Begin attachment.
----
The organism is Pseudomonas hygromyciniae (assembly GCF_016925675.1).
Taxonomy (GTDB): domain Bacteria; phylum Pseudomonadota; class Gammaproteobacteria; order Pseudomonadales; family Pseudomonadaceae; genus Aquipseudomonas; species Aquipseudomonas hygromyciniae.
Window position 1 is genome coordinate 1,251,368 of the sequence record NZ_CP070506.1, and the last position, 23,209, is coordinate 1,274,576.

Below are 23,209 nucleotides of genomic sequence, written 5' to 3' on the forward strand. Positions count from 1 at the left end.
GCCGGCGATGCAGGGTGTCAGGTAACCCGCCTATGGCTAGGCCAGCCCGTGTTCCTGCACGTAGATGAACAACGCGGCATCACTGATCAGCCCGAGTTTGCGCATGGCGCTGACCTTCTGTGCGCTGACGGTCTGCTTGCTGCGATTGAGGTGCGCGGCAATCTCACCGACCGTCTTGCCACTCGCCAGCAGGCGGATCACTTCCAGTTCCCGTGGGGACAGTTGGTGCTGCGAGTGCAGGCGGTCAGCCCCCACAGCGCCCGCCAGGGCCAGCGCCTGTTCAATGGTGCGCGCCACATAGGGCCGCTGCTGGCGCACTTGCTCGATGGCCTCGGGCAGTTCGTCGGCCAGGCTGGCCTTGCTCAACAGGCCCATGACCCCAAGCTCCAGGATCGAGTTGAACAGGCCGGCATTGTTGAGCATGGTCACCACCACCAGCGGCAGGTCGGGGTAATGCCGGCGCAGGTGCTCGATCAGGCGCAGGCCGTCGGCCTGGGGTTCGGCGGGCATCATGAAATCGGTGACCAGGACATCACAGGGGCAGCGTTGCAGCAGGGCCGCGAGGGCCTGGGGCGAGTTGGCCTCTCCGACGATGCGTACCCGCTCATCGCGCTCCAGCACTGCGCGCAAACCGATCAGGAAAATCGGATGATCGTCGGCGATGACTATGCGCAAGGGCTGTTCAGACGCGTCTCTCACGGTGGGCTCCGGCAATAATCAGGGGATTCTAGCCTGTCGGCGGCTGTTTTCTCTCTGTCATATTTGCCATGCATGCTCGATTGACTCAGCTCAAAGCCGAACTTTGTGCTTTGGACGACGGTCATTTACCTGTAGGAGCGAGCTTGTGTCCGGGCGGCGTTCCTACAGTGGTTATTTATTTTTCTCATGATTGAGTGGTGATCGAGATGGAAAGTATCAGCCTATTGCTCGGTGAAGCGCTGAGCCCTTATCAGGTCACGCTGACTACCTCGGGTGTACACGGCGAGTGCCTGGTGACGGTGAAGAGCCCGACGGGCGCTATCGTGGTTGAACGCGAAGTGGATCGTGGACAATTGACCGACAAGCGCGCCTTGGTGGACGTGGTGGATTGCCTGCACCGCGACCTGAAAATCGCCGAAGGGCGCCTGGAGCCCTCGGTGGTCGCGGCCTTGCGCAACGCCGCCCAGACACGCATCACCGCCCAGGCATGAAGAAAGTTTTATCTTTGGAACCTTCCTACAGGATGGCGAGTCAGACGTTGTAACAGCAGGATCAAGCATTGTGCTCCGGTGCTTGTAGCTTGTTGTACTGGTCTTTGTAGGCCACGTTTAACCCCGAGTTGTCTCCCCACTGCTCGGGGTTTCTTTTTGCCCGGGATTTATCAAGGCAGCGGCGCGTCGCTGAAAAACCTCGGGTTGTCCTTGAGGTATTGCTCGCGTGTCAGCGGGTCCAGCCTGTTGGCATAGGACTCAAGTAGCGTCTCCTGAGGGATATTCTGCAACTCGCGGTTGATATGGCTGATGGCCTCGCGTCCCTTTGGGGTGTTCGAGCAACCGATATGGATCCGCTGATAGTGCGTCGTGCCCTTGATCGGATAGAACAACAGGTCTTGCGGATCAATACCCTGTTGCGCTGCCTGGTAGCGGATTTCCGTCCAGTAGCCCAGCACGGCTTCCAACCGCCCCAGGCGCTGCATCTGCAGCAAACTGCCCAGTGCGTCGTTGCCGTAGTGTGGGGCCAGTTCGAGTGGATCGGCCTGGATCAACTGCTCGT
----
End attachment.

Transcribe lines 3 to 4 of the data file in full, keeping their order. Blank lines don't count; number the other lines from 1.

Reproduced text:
Window position 1 is genome coordinate 1,251,368 of the sequence record NZ_CP070506.1, and the last position, 23,209, is coordinate 1,274,576.

Below are 23,209 nucleotides of genomic sequence, written 5' to 3' on the forward strand. Positions count from 1 at the left end.